The queen of cool: Read how this Padiham girl became one half of a huge design success (From Blackburn Citizen)
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The queen of cool: Read how this Padiham girl became one half of a huge design success
With husband Wayne, Gerardine Hemingway launched a design business which has become a massive success. She spoke about her life to DIANE COOKE
VINTAGE queen Gerardine Hemingway has a confession to make. In her mind she’s a brilliant Northern Soul dancer. In reality she’s, erm, not, and at 52, the other half of the great design duo isn’t about to start practising back flips or high kicks to get down with the kids.
“I love the whole resurgence of Northern Soul,” says the mother-of-four. “And I so enjoy watching the young people do those moves. If I’m being honest, I’ve never been that great, but in my mind I’m a brilliant dancer.”
Gerardine, who was born and raised in Padiham with four siblings, started clubbing at 15 with her elder sisters.
“I went to St Augustine’s, in Billington, but school wasn’t my forte. I didn’t mind going but I wasn’t keen on education. I loved drama, art and needlework, oh, and maths because I had a crush on the teacher.
“But I wanted to work so I could afford material to make clothes to go out in. At 16 I went with a couple of friends to Torremolinos and it was brilliant. I didn’t drink at that age, but we just went for the clubs and the disco and New Romantics music.”
Indeed, it was in Angels in Burnley that she met the love of her life — not the maths teacher but her husband Wayne Hemingway, a Blackburn lad with a lot of chutzpah.
“It wasn’t love at first sight. He was unusual-looking, but also a bit of a laugh. I was with my sister and he was with two friends. They laid a bet that the first lad who got a girl’s telephone number won a pint. That was me. We were friends in the beginning, but there was always this amazing compatibility. We’ve been married 32 years this summer.”
The couple have four children Jack, 28, a graphic designer, Tilly, 27, who studied urban design and town planning, Corey, 24, the art graduate, and 17-year-old Beck, who is studying for A-levels and plays cricket for Sussex. The three eldest work for the family business, but Gerardine thinks Beck may follow his cricketing dream.
Gerardine and Wayne, who have amassed a considerable fortune in their interlinked designer careers, have worked hard to keep their children grounded.
“We like to lead by example. They know they can’t shirk anything and we’ve drummed it into them that if a job is worth doing, it’s worth doing well.”
Gerardine takes her maternal lead from her own parents, Mary Patricia and Thomas Kenneth, who worked in Padiham’s weaving sheds.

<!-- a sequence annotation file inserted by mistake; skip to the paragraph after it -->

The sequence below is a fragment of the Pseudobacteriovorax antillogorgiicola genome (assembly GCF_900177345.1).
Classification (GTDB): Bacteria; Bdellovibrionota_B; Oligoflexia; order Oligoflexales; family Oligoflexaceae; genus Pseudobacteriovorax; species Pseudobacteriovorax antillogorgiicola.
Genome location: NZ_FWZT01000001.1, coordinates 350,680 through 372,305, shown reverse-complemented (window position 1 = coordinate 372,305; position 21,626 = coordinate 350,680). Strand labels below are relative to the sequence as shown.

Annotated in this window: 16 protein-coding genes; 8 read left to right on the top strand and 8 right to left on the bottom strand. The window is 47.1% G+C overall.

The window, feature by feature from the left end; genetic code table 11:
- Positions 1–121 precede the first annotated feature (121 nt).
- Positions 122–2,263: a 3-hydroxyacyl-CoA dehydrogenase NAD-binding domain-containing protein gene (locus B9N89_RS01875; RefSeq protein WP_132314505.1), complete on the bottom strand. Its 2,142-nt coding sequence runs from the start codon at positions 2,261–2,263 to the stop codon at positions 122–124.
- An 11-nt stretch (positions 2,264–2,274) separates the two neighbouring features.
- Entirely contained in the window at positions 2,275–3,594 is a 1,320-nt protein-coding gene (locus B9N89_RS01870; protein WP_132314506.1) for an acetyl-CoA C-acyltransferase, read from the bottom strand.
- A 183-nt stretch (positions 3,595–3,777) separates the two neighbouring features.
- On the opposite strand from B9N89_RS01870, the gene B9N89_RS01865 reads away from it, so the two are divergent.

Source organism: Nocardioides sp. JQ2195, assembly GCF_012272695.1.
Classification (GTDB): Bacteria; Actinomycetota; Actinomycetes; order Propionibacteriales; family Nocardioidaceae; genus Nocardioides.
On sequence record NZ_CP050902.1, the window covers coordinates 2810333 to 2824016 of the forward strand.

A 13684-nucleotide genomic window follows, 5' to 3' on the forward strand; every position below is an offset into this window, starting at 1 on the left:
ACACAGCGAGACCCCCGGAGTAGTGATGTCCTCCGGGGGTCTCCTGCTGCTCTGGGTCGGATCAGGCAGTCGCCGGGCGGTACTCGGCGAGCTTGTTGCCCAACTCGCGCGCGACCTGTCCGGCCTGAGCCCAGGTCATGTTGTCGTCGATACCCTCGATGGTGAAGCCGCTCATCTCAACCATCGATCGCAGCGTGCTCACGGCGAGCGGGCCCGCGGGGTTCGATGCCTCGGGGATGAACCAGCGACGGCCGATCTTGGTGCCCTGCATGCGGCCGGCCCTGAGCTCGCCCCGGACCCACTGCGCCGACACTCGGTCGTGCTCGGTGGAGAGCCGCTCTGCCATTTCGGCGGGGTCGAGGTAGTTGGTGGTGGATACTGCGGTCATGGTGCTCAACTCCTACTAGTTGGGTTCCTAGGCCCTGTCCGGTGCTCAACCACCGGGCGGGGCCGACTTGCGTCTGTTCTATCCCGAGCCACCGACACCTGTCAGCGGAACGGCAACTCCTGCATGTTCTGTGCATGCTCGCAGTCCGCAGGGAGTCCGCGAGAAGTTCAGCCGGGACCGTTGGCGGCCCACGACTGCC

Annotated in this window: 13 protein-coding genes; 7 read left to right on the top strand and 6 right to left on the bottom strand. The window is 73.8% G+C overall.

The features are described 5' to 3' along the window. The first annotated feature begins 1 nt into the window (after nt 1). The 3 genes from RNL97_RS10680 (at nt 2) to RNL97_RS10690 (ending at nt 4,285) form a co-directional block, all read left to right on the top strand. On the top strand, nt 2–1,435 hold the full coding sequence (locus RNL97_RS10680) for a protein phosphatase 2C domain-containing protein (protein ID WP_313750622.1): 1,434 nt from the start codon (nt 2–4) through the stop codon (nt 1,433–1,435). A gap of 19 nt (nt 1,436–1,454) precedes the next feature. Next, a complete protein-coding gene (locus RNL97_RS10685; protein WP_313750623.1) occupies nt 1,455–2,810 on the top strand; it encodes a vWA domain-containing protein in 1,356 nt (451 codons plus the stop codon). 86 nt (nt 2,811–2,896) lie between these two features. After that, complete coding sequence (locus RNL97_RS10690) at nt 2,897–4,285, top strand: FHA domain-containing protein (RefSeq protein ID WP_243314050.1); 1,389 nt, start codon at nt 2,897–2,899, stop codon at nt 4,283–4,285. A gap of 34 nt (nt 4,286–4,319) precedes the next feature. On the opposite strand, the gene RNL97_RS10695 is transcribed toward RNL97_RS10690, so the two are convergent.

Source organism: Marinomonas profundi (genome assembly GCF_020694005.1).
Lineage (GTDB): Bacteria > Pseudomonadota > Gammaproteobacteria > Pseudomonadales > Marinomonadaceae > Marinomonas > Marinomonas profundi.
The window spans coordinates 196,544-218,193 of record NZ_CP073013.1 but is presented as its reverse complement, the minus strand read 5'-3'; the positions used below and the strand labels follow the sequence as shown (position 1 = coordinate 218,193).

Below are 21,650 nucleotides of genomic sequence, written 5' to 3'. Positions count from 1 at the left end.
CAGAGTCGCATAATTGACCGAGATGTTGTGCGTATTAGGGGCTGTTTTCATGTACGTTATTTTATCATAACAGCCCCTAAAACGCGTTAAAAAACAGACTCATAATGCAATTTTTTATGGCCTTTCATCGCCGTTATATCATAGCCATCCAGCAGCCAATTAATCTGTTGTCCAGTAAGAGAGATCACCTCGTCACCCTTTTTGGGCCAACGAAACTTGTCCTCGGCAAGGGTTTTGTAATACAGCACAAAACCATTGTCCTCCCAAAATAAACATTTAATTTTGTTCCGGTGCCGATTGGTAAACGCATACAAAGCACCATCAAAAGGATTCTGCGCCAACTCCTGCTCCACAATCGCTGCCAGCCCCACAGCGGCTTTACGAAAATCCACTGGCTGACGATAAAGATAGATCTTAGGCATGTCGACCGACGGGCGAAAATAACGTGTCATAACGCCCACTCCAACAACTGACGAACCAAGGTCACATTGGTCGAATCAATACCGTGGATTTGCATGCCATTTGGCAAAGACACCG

“My dad was a tackler who used to mend the looms, but he had many jobs in our lives.
"Neither of my parents were ever out of work. That’s where I get my work ethic. We were the first family in our street to get a car and we used to share it with our extended family. We all used to pile into the car to go on holiday for Burnley fortnight. We’d be packed in like sardines and we’d stuff all the food for the holiday under the seat. I have some brilliant memories. I was brought up by very loving parents who died within 12 months of each other.”
The family is currently working on brand Hemingway’s crop of vintage events. Vintage By The Sea — a bygone extravaganza of fashion, food, music and art from yesteryear, is scheduled for September 6 and 7 in Morecambe. Last year it attracted 7,000 visitors and this year’s event looks set to be even bigger.
Gerardine and the clan are also working on re-generation housing developments and accommodation for universities.
“Wayne works on the marketing and PR and I work on the detail of the design. It is up to me to make sure everything looks right.”
With such delicious memories of childhood, it’s easy to see why Gerardine is so entranced with all things vintage.
“It’s all new to the kids of today, which is why it’s so popular. In this society fashion, music and trends go viral within seconds. There’s nothing new so vintage clothing allows people to look a bit different. Clothes from the 30s and 40s are quite unique because they have been hand or tailor-made.”
So with a permanently bulging work diary, does Gerardine dream of taking it easy and pottering around her magnificent garden at the family’s Sussex home?
“Every time I have a busy weekend I say ‘well, I’m not doing that again,’ but I thrive on being busy, so I’m not sure I could ever retire.”
Vintage by the Sea takes place on September 6 and 7. For tickets:www.vintage festival.co.uk/events/ vintage-by-the-sea
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